For an author, the best reward is when his or her reader writes either praising the author or coming up with constructive feedback. This is what I exactly received from a reader, Ms Swetha Pabbu. The article on capital expenditure and costs raised a query and that was why the rupee is appreciating against the dollar — deviating from its usual behaviour. For ages, the rupee has depreciated against the universal currency. Other than global factors, the role of the Reserve Bank of India (RBI) and the government come into play.
RBI’s role in the forex market
Normally, RBI buys dollars from the market which results in a rise in rupee liquidity. The increase in the supply of rupee without a corresponding demand makes the rupee depreciate against the dollar. Thus, buying and selling of dollars are one of the ways to increase or contract the supply of rupee in the market.
RBI uses this tool of buying and selling to keep Indian exports competitive in the international markets, to build strong forex reserves and to negate actions of foreign Central Banks.
Since March 2020, RBI has accumulated more than USD 62 billion and total reserves stand at more than USD 530 billion — the fifth largest reserve in the world. This was mainly done because RBI was on a streak to increase the liquidity in the economy and ease the pressure built up by the COVID-19 pandemic.
However, the million-dollar question asked by businesses is whether RBI is loosening its reins on the rupee?
The record inflow of dollars through Foreign Portfolio Inflows (FPI) and other modes have increased the demand for the rupee. This has led to rupee appreciating against the dollar.
While these factors are playing up, RBI is also concerned about the increased headline inflation. We also know increased liquidity also increases inflation. Thus, our view is that RBI may not further buy dollars from the markets until the time uncertainty looms around its inflation target. Besides, RBI won’t do much to arrest this appreciation as this will help in reducing the import cost and also keeping in check cost-driven inflation and inflation related to recent supply chain disruptions.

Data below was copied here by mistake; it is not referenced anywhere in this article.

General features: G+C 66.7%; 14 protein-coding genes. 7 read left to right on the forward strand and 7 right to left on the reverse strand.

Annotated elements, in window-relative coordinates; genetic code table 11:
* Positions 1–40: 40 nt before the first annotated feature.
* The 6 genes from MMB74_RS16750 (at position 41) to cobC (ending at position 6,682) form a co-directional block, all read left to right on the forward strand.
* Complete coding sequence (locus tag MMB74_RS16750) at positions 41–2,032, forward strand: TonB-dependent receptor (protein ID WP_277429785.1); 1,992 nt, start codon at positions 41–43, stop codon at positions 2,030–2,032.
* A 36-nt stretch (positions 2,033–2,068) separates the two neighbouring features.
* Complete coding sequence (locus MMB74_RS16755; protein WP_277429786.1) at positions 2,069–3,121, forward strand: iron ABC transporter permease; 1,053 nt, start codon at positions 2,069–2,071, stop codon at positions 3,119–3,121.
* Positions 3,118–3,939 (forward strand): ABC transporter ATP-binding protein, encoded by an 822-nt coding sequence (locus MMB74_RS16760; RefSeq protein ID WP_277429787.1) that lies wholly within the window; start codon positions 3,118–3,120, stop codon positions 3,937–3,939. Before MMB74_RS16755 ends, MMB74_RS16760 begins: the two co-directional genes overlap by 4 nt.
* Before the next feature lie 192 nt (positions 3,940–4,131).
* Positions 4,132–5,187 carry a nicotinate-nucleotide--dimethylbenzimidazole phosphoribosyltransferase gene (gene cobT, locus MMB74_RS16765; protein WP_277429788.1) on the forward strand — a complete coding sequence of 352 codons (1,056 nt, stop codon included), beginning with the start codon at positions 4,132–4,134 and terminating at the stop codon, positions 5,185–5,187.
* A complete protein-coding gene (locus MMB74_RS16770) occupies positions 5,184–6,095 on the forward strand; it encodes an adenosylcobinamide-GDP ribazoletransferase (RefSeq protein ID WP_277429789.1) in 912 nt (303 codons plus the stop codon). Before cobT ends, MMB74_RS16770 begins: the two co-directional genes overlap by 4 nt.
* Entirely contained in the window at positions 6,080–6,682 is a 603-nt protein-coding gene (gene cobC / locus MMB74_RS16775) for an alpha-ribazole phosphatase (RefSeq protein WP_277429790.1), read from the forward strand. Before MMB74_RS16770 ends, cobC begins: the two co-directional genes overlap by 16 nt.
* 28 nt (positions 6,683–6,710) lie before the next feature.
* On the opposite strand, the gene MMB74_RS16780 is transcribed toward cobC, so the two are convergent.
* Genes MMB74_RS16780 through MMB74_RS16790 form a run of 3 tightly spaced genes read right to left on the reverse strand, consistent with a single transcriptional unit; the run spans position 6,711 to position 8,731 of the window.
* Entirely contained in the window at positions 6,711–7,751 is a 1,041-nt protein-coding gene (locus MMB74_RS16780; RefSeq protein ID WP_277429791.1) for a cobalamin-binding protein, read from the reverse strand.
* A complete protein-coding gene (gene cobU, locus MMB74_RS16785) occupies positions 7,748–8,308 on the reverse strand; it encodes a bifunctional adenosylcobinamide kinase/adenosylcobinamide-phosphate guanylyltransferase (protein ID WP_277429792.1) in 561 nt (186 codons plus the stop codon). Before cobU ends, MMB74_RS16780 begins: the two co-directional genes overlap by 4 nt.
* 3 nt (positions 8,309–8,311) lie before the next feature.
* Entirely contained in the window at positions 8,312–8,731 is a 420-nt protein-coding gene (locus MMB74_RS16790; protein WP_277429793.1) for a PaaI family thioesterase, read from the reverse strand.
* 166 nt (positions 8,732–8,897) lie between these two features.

In the short term, we believe that the rupee will appreciate against the dollar or to say the least be guided by the market forces as the RBI won’t intervene much to keep inflation within its range. Thus, our analysis shows that in the short term the rupee will appreciate against the dollar for some time. However, in the long term, RBI will ensure a depreciation of rupee to help exporters. But no one will be able to predict the time and future trends.
Strategy for businesses exposed to foreign exchange (Forex)
Given the situation we have advised all our clients as below:
- Exporters are advised to sell their exposure in tranches or whenever the rupee depreciates above the 74.5 mark. Also, it is advisable to hedge more than 70 per cent of forex exposures.
- For businesses with import bills, they can hedge their exposure by buying a call option to keep the downslide open.
This is our considered view keeping in mind all available information. However, request all business persons to take their own decision after considering all pertinent factors.
Predicting currency movement is very tricky given the black swan events. Hence, we believe that it is best for a business person to hedge and insure the business against the volatility of currency movements.
(inputs by CA Abhay Nair)
Dr Menon is a business coach and has a youtube channel menonmantras where many videos are uploaded for the benefit of the business community and employees.